On Wednesday 25th March 1900, five year old Thomas Cavanah rose out of his bed at Harts Land on Glasgow Road.
The little boy, named after his father, also Thomas Cavanah, felt the cold of Winter and so he stood barefoot in his thin nightclothes with his back to the open coal fire.
To the horror of his family he came through screaming with his underclothing having ignited and he, along with the nightwear was soon in flames. His father Thomas was already at work, and so it was his mother, who leapt into action by grabbing a blanket and rolling the little boy within the blanket on the floor, which extinguished the flames.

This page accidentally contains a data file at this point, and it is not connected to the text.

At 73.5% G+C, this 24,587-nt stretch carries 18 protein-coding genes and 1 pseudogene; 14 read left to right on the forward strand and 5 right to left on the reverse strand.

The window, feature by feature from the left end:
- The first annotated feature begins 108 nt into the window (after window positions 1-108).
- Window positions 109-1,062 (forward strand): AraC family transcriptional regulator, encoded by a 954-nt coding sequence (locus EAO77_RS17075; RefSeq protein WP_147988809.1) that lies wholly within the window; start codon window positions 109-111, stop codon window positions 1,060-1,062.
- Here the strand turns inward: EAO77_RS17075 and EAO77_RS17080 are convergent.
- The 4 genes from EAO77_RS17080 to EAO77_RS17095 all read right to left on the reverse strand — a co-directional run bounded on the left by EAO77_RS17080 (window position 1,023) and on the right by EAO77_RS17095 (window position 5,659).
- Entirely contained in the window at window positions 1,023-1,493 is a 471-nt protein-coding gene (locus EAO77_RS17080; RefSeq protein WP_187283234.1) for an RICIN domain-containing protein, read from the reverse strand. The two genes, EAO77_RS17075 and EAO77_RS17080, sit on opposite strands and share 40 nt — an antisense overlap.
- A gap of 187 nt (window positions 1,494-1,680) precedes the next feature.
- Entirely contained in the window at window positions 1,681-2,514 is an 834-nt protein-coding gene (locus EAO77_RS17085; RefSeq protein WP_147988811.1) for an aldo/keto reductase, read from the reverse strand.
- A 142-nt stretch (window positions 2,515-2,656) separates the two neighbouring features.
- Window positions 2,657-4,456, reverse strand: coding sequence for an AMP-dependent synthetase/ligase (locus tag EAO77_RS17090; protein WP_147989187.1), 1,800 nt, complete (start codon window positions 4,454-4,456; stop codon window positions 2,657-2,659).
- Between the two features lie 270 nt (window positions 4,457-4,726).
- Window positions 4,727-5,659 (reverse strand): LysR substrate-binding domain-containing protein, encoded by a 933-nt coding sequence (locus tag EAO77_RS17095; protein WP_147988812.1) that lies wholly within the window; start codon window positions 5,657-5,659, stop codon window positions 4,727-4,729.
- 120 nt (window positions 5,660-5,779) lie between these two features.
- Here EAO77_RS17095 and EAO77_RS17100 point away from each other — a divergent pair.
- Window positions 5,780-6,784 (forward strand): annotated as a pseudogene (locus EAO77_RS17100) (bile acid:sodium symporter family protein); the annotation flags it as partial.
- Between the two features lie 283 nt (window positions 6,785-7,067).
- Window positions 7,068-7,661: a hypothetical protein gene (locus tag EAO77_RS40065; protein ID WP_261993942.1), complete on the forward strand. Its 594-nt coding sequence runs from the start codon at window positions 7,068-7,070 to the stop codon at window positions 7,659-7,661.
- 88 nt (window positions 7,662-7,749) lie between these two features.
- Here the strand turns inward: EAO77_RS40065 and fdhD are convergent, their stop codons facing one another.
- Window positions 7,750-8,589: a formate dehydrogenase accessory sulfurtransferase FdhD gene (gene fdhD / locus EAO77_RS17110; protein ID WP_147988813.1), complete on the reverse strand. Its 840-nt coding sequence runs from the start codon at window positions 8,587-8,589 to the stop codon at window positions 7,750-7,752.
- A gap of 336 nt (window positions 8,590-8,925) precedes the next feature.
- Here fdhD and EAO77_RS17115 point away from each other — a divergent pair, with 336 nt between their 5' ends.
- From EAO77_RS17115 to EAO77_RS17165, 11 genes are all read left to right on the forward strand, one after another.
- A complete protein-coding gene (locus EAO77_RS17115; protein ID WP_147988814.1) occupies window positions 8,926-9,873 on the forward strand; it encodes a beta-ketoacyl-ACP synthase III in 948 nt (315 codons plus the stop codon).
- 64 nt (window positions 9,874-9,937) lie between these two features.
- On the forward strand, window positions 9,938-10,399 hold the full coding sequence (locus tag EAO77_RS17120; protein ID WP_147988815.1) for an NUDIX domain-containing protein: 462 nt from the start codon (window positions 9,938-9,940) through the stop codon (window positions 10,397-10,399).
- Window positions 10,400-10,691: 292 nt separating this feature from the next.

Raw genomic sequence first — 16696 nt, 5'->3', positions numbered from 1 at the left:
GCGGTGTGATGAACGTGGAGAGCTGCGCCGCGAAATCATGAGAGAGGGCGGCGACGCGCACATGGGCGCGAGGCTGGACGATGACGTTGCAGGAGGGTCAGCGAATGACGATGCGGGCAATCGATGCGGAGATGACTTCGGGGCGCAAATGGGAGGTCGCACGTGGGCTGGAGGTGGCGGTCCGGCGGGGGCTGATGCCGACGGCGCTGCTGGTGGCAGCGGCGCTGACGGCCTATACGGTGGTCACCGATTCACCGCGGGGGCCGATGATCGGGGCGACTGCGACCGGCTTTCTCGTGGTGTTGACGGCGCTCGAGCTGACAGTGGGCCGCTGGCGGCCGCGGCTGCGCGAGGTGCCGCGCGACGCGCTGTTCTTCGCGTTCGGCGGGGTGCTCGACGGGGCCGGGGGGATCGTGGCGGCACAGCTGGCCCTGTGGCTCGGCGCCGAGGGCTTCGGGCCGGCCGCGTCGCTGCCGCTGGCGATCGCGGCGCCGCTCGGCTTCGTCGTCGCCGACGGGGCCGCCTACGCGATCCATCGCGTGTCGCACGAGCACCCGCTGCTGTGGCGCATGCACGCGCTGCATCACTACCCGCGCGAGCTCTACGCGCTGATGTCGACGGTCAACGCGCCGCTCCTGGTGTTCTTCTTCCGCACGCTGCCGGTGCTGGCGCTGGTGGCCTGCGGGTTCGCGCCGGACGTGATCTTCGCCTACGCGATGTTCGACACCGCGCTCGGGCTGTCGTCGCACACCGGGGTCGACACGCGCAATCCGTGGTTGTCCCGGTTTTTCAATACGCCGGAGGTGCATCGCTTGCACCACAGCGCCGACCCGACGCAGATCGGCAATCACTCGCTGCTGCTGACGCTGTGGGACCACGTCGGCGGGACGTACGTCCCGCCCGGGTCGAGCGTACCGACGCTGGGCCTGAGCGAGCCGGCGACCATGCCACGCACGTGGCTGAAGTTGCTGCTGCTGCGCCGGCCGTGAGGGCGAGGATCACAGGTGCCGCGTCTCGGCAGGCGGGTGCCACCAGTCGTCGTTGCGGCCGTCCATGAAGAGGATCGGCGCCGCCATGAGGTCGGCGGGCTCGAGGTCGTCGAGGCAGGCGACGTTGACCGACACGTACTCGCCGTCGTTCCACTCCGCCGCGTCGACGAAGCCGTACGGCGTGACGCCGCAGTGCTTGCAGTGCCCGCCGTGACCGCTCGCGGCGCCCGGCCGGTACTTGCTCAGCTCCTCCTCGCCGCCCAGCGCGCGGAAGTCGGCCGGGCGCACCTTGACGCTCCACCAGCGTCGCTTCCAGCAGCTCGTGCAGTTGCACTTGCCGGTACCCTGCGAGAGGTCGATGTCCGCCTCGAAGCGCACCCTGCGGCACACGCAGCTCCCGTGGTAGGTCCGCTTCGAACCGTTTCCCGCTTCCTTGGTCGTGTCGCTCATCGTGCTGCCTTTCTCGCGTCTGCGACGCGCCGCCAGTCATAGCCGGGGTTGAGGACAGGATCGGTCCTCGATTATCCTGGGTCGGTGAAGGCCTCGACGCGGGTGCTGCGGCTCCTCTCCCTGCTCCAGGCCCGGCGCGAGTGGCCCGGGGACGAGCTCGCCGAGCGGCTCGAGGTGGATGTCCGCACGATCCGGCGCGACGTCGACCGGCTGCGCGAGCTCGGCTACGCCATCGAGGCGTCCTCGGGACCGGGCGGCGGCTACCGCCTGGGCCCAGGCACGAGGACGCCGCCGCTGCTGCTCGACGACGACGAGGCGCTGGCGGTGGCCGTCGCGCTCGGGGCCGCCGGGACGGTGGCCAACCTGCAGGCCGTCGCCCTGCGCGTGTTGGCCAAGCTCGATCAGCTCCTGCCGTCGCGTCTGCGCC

Little Thomas Cavanah however, was severely injured and despite being taken to hospital, the lad died the following afternoon.
A particularly sad and horrific tale, this happened on what is now the grass and bus shelter in front of the Sports Centre. It is yet another reminder of the constant danger to families of open fires and flame within vulnerable properties and I’m sure their parents in their grief in future years would have reflected upon what more could have been done to prevent the tragedy.
From “Blantyre Explained” by Paul Veverka (c) 2016
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